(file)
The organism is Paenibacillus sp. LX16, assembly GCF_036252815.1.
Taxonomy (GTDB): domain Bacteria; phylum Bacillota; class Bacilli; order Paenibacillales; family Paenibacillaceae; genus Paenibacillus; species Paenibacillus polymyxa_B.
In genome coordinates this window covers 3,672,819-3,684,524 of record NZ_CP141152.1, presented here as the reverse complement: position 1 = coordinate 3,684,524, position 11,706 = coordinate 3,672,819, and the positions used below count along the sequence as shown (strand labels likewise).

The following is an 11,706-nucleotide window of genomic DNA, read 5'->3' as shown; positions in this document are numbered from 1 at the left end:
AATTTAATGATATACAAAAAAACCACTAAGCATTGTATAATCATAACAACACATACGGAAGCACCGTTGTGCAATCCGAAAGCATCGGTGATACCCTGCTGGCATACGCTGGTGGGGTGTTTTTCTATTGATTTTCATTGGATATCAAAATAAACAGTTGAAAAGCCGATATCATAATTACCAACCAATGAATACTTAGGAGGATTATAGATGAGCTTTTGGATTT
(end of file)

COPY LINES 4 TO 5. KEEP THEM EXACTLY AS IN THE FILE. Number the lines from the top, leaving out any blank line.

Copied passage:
The following is an 11,706-nucleotide window of genomic DNA, read 5'->3' as shown; positions in this document are numbered from 1 at the left end:
AATTTAATGATATACAAAAAAACCACTAAGCATTGTATAATCATAACAACACATACGGAAGCACCGTTGTGCAATCCGAAAGCATCGGTGATACCCTGCTGGCATACGCTGGTGGGGTGTTTTTCTATTGATTTTCATTGGATATCAAAATAAACAGTTGAAAAGCCGATATCATAATTACCAACCAATGAATACTTAGGAGGATTATAGATGAGCTTTTGGATTT